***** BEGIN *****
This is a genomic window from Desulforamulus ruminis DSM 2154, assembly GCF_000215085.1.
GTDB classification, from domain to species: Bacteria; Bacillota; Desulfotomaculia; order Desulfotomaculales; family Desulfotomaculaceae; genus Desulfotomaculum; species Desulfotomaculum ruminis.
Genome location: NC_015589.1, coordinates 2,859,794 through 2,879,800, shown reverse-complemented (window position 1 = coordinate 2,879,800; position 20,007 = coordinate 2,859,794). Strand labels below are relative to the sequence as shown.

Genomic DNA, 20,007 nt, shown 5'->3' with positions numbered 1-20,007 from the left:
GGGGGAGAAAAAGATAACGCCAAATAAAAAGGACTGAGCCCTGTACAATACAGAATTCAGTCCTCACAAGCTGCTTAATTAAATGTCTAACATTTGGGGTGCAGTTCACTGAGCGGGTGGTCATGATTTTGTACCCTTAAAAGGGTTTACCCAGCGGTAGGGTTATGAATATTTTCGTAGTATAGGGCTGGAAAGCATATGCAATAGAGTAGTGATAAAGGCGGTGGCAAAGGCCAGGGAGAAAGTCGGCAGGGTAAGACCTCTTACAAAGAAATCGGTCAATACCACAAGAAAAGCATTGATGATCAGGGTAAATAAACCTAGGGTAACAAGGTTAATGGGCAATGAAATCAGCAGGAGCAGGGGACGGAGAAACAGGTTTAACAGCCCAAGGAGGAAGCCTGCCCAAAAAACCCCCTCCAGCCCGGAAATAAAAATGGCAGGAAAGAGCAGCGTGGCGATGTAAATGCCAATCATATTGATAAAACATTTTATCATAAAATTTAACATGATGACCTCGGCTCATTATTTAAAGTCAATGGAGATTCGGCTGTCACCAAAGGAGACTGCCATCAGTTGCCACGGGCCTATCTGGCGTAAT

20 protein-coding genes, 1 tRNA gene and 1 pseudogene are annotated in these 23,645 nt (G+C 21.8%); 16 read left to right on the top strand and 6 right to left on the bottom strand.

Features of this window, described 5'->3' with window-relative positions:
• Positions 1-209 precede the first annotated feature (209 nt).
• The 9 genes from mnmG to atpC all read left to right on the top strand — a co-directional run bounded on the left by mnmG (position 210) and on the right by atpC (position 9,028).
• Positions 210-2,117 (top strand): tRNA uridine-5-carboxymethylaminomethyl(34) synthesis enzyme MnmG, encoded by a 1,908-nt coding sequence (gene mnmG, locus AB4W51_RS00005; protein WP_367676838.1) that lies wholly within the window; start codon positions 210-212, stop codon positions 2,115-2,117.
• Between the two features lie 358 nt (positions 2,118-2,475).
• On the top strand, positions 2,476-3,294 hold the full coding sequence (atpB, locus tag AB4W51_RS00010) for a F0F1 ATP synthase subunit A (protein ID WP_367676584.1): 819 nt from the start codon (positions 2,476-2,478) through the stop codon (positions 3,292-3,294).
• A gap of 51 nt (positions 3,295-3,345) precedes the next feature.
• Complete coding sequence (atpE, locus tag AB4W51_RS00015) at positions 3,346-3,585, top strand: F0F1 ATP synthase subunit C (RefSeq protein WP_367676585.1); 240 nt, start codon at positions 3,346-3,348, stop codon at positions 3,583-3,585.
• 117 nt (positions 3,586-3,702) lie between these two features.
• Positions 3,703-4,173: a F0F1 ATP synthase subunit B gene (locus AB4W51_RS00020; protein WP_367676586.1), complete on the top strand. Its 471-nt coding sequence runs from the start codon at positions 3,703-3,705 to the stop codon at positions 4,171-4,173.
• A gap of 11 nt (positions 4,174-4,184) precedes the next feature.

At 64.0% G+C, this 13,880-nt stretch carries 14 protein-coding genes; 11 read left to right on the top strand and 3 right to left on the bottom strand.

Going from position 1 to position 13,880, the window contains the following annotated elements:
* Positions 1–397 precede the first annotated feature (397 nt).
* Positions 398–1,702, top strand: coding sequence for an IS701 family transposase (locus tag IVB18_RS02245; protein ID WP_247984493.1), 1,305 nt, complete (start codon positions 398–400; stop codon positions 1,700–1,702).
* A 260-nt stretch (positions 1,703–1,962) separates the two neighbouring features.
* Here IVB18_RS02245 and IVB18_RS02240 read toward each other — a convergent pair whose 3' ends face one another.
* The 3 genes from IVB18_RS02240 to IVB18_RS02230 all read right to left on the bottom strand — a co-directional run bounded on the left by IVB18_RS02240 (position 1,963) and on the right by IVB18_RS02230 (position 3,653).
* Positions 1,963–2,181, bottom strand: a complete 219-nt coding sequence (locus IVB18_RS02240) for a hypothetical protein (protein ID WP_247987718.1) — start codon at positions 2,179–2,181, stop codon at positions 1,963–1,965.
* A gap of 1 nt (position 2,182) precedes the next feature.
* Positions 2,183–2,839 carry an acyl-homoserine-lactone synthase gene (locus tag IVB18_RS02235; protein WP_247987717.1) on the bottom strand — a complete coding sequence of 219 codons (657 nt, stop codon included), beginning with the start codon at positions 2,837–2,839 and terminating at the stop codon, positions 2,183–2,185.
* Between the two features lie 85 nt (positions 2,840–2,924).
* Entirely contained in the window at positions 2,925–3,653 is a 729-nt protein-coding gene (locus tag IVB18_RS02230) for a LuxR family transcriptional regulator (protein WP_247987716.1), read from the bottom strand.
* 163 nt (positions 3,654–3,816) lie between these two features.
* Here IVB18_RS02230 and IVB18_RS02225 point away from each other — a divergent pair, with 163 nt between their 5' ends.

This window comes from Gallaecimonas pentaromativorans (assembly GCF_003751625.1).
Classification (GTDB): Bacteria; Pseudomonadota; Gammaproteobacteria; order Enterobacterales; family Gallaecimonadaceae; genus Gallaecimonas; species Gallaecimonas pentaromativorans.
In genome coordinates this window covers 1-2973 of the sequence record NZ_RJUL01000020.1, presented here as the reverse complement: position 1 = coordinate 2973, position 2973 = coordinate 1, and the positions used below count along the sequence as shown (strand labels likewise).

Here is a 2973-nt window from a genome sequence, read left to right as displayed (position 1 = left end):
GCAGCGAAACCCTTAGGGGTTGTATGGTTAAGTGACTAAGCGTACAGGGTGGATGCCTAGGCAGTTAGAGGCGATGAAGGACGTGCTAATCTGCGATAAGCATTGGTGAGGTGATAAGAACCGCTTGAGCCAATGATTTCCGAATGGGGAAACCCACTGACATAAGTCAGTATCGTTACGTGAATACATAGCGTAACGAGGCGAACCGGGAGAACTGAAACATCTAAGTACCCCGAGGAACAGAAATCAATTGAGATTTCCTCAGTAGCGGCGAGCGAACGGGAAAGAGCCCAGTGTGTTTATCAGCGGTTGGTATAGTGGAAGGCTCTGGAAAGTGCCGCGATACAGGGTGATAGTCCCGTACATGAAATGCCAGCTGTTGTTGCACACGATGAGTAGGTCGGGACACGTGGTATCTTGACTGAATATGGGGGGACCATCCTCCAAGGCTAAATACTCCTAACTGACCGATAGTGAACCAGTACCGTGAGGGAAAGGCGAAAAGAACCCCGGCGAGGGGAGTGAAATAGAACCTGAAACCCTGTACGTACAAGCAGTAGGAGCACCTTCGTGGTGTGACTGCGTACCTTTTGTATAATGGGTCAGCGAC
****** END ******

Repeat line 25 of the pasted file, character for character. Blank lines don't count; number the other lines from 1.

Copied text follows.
* Positions 1,963–2,181, bottom strand: a complete 219-nt coding sequence (locus IVB18_RS02240) for a hypothetical protein (protein ID WP_247987718.1) — start codon at positions 2,179–2,181, stop codon at positions 1,963–1,965.